Lighthearted Matt & Molly stories have students answer "where" questions and determine story endings. The story cards, lesson plans, and teaching strategies springboard to learning essential language skills.
- Answer "where" questions
- Learn to sequence, infer, and predict
- Identify and name parts of speech
- Reinforce literacy skills
A "where" question is posed in each story, giving students a choice between two different story endings. The format builds anticipation and lets children determine and participate in the story's outcome. Each story is a launch pad for interactive language activities in:
- inferring, predicting, and reasoning
- "where" questions
- narrative language and descriptive language
- literacy and text comprehension
- parts of speech
The program has materials and lesson plans for eight stories and includes:
- 40 sturdy, full-color 8½" x 11" sequence pictures (five for each story)
- 48 large-print sentence strips per story (six for each story)
- a teacher manual with:
- two-day lesson plans for each story
- take-home page with mini-story pictures for each story
- teaching techniques and adaptations for nonverbal children
- progress chart
You can easily adapt the lessons and materials to meet the needs of individuals, small groups, or an entire class. The lessons are infused with teaching techniques especially for children with autism and PDD. The activities include:
- describing the people, places, and things in the story pictures
- learning new vocabulary concepts
- predicting the next event in the story
- answering a "where" question and choosing the story ending
- retelling the story
- identifying the missing picture
- matching sentence strips to pictures
- acting out the story
- identifying parts of speech
- take-home story sheets
You may purchase Autism & PDD More Picture Stories & Language Activities Where Questions individually or as part of the Autism & PDD More Picture Stories and Language Activities 5-Program Set. The 5-program set consists of:
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- It is important to ensure a child's ability to respond successfully to a wide range of wh- forms. Wh- questioning and responding is a common method of teaching and learning that affects a child academically, linguistically, and socially (Parnell, Amerman, & Hartin, 1986).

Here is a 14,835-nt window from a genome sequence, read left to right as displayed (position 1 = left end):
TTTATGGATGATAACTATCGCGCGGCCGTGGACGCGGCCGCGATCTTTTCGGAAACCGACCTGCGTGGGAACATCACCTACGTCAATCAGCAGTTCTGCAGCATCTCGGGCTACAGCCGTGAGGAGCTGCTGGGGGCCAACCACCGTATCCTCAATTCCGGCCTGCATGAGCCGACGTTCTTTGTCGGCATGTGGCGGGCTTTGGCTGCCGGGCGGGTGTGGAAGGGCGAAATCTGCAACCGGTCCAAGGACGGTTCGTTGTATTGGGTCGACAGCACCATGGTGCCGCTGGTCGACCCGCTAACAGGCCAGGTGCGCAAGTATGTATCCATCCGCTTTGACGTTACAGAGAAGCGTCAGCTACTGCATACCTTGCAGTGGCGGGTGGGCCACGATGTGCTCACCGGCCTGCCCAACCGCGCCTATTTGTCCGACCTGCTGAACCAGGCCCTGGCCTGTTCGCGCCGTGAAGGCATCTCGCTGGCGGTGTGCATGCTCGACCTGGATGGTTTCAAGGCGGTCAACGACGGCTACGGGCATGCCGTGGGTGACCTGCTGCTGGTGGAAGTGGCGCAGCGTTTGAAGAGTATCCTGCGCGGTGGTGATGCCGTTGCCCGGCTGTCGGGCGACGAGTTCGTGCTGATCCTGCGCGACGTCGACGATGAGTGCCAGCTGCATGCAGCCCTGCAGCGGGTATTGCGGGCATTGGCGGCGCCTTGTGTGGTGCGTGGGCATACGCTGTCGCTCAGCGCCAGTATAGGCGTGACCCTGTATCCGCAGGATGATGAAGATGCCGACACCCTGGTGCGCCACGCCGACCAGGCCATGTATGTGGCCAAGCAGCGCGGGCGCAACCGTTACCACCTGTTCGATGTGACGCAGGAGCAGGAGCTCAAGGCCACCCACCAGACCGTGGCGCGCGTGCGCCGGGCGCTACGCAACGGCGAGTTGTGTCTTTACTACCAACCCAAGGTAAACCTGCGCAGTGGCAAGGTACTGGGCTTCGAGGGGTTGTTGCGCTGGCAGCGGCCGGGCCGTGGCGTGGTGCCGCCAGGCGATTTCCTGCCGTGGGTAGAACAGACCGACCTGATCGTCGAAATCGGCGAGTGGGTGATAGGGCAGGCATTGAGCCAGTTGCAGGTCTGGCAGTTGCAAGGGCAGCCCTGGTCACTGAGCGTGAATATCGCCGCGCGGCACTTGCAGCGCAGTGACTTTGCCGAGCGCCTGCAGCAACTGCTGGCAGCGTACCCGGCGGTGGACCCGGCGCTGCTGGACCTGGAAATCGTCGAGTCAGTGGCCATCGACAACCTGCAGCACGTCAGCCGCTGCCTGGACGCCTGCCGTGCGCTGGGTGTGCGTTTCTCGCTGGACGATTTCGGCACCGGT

- Stories about specific social situations help students with autism syndrome disorders (ASD) understand and respond to similar social situations appropriately (Kuoch & Mirenda, 2003).
- Based on the core challenges of individuals with autism spectrum disorders, ASHA suggests intervention goals that focus on expanding word knowledge and use to include action words and more complex grammar (ASHA, 2006).
- Visual supports have been used successfully to increase social communication and generalization to new activities in students with ASD (ASHA, 2006).
Autism & PDD More Picture Stories & Language Activities Where Questions incorporates these principles and is also based on expert professional practice.
American Speech-Language-Hearing Association (ASHA). (2006). Guidelines for speech-language pathologists in diagnosis, assessment, and treatment of autism spectrum disorders across the life span [Guidelines]. Retrieved October 17, 2011, from www.asha.org/policy
Kuoch, H., & Mirenda, P. (2003). Social story interventions for young children with autism spectrum disorders. Focus on Autism and Other Developmental Disabilities, 18, 219-227.
Parnell, M.M., Amerman, J.D., & Hartin, R.D. (1986). Responses of language-disordered children to wh- questions. Language, Speech, and Hearing Services in Schools, 17, 95-106.